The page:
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A peek into Mastercard's ambitious plan for India

By Nikhat Hetavkar
Last updated on: February 15, 2019 16:24 IST
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Mastercard is keen on being known not as a payments player but a technology company.

Technology company Mastercard, known mainly as a card network, said it was looking beyond the payments space for growth in India.

The company was focusing on identity authentication as well as distribution and technology partnerships in the country, working with merchants, companies and the government, it said.

“People sometimes think of Mastercard as just payments, but we do a lot of work towards digital identity.

 

"We are one of the top Aadhaar service providers here in India. So we help governments verify your identity,” said Ed McLaughlin, president, Operations and Technology, Mastercard, in an interview with Business Standard.

Mastercard is working with government-owned India Post Payments Bank (IPPB) as its exclusive authentication service agency.

It facilitated the opening of 19 million accounts and 975,000 transactions for the payments bank between January 2017 and December 2018.

It also partnered with fintech company Syntizen to develop Aadhaar-based authentication solutions.

The firm helps check attendance in government schools for mid-day meals by connecting Syntizen to the government’s biometrics database, said Mastercard.

It also helped Greater Hyderabad Municipal Corporation save Rs 50 crore in wages by providing a geotagging-enabled employee monitoring tool.

A digital portal provided by Mastercard and Syntizen to Jawaharlal Nehru Technology University helped the varsity identify and blacklist more than 900 fake faculties and de-affiliate 203 fake colleges.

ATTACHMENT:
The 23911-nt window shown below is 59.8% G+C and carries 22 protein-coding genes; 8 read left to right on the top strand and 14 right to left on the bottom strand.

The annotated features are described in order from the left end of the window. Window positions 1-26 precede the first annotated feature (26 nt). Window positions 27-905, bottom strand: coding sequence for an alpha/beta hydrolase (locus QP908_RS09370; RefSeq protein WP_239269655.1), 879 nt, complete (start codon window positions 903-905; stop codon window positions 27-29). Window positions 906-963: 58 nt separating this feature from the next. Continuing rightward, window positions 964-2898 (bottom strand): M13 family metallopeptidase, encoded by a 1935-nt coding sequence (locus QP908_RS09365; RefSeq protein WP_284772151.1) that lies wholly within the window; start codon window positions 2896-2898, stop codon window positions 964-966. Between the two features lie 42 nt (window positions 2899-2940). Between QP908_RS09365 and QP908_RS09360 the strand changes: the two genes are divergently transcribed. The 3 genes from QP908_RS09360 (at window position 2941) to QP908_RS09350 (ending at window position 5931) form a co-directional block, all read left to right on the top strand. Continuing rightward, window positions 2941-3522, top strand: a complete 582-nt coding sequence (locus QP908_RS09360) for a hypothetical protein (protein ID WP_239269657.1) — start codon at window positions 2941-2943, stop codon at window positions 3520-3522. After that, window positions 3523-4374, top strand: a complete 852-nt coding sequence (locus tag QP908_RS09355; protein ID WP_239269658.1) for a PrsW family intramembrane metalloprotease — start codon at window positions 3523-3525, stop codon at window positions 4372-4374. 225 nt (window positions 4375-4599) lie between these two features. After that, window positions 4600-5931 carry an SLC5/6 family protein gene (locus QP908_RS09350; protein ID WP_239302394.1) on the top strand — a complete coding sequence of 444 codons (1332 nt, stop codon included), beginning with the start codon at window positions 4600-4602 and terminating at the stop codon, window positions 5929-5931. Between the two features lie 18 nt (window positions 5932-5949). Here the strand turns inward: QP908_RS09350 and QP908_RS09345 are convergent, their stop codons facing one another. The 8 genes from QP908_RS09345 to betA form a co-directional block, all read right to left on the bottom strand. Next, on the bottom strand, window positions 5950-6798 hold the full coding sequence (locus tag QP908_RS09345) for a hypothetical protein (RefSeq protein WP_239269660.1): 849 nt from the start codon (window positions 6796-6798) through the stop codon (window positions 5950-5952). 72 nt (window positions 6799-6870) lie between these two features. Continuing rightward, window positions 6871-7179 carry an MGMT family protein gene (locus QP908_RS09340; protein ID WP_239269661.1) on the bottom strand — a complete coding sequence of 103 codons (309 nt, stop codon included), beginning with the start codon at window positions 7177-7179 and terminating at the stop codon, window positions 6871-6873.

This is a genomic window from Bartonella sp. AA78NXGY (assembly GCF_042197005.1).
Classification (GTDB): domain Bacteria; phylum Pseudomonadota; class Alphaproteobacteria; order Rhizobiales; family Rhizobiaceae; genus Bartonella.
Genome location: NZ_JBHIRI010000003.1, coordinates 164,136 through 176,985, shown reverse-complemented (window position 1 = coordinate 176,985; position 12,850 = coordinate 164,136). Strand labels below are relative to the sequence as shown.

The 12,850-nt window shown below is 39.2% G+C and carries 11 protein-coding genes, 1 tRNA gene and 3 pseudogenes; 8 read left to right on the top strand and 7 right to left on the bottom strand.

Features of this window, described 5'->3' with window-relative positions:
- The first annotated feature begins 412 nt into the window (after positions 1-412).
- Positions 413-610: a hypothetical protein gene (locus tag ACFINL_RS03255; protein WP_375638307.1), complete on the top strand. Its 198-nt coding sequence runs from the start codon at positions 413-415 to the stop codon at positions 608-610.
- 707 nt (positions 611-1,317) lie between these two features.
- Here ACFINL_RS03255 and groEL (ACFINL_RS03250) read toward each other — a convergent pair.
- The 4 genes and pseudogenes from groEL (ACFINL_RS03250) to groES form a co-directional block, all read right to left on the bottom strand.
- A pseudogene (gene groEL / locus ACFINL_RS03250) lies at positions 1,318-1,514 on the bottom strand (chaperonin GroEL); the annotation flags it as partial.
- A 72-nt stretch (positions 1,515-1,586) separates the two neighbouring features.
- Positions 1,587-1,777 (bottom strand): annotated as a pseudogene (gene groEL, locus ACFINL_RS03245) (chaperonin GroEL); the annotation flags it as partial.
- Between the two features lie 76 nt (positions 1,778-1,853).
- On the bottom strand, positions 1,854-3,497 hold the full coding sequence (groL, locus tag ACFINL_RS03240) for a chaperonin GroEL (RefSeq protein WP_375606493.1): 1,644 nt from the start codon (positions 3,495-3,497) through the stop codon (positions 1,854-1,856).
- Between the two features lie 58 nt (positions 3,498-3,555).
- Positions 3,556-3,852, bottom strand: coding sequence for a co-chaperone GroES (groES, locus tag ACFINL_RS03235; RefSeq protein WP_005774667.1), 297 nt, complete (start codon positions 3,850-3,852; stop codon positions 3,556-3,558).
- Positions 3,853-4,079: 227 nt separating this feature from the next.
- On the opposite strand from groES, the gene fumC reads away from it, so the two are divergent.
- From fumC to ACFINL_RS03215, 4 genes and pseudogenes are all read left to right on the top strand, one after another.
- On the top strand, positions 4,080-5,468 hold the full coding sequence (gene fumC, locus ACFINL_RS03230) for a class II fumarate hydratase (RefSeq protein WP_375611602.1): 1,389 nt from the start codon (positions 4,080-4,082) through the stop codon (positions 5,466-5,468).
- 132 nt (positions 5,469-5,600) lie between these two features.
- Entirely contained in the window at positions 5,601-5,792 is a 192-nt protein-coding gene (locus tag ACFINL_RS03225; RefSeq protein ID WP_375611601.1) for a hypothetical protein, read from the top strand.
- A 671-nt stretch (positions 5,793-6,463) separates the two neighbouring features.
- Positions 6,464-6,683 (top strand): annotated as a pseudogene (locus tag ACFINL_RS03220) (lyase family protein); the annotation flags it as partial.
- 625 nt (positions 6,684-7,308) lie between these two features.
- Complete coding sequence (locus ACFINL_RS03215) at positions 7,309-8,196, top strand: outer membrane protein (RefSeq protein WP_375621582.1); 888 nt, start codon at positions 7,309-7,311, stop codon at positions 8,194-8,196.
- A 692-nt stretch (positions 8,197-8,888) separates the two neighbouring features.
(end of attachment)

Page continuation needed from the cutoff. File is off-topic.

“Very early on, we have recognised that working with governments for building strong identity of citizens helps everything work better,” said McLaughlin, adding that Mastercard believes that authentication forms a big part of payments.

The company said India is a premium market and it has built various India-specific solutions. Mastercard recently entered into a technology and distribution partnership for ‘Samosa POS’, a calculator-based point-of-sales (POS) terminal.

While the company has been pushing the newer forms of POS terminals such as mobile, contactless etc., it believes that both traditional and new POS terminals will grow for the country.

India currently has five million terminals, of which over one million are contactless-enabled and another over one million Bharat QR-enabled.

It also developed e-Rythu, a digital agricultural marketplace, in association with the government of Andhra Pradesh with a goal of reaching one million horticulture and agriculture farmers and over 300 farmer producer organisations (FPOs) in the state.

Apart from providing specific solutions to a range of companies, Mastercard provides services through application programming interfaces (APIs).

“Innovators all around the globe from largest companies to big financial institutions to local merchants can access the network through our APIs,” said McLaughlin, adding that the APIs enable anyone who wants to build application to tap into Mastercard.

The company said it works with local merchants to help them sell better and create a sustainable commerce ecosystem.

Mastercard is keen on being known not as a payments player but a technology company.

However, the company’s identity work, as well as other technology and distribution partnerships, while lucrative on their own, seem to be carefully positioned towards strengthening its mammoth payments ecosystem.

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Nikhat Hetavkar in Mumbai
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